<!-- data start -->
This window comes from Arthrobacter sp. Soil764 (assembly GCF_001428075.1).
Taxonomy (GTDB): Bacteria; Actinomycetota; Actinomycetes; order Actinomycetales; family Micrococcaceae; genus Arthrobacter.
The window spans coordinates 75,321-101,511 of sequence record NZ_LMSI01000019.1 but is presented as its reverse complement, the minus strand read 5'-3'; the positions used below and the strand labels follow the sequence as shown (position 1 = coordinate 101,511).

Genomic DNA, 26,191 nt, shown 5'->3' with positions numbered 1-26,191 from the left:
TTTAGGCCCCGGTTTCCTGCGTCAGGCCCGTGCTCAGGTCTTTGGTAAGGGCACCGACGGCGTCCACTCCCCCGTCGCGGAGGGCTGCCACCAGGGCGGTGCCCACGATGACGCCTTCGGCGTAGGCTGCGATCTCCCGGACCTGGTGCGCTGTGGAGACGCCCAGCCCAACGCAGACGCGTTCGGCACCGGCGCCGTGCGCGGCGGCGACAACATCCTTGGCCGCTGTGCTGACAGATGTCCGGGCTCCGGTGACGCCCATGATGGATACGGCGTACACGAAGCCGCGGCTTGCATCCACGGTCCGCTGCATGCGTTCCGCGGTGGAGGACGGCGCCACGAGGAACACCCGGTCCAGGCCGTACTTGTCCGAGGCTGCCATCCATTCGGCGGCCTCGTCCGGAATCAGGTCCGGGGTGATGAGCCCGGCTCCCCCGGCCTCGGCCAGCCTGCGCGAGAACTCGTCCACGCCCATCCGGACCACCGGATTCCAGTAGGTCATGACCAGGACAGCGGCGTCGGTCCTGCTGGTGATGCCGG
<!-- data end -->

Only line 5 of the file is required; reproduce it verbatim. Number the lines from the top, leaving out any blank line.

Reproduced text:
TTTAGGCCCCGGTTTCCTGCGTCAGGCCCGTGCTCAGGTCTTTGGTAAGGGCACCGACGGCGTCCACTCCCCCGTCGCGGAGGGCTGCCACCAGGGCGGTGCCCACGATGACGCCTTCGGCGTAGGCTGCGATCTCCCGGACCTGGTGCGCTGTGGAGACGCCCAGCCCAACGCAGACGCGTTCGGCACCGGCGCCGTGCGCGGCGGCGACAACATCCTTGGCCGCTGTGCTGACAGATGTCCGGGCTCCGGTGACGCCCATGATGGATACGGCGTACACGAAGCCGCGGCTTGCATCCACGGTCCGCTGCATGCGTTCCGCGGTGGAGGACGGCGCCACGAGGAACACCCGGTCCAGGCCGTACTTGTCCGAGGCTGCCATCCATTCGGCGGCCTCGTCCGGAATCAGGTCCGGGGTGATGAGCCCGGCTCCCCCGGCCTCGGCCAGCCTGCGCGAGAACTCGTCCACGCCCATCCGGACCACCGGATTCCAGTAGGTCATGACCAGGACAGCGGCGTCGGTCCTGCTGGTGATGCCGG